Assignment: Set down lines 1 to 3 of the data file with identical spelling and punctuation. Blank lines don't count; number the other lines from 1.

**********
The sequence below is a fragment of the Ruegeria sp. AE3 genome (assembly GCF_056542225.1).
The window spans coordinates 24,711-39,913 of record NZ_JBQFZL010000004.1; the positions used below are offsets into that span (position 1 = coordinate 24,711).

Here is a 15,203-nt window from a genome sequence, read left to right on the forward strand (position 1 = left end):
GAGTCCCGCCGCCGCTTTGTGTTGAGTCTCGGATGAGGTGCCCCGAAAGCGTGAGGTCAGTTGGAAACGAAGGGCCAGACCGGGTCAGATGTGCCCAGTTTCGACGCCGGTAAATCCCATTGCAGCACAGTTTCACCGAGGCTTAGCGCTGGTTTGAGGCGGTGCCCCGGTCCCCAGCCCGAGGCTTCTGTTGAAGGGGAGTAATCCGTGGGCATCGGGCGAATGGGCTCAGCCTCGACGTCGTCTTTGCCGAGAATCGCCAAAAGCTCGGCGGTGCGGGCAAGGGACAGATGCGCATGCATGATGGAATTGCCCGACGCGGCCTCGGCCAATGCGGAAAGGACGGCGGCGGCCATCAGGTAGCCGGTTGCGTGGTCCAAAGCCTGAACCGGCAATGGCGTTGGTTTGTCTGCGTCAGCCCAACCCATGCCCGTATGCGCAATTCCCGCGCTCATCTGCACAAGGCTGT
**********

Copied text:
The sequence below is a fragment of the Ruegeria sp. AE3 genome (assembly GCF_056542225.1).
The window spans coordinates 24,711-39,913 of record NZ_JBQFZL010000004.1; the positions used below are offsets into that span (position 1 = coordinate 24,711).

Here is a 15,203-nt window from a genome sequence, read left to right on the forward strand (position 1 = left end):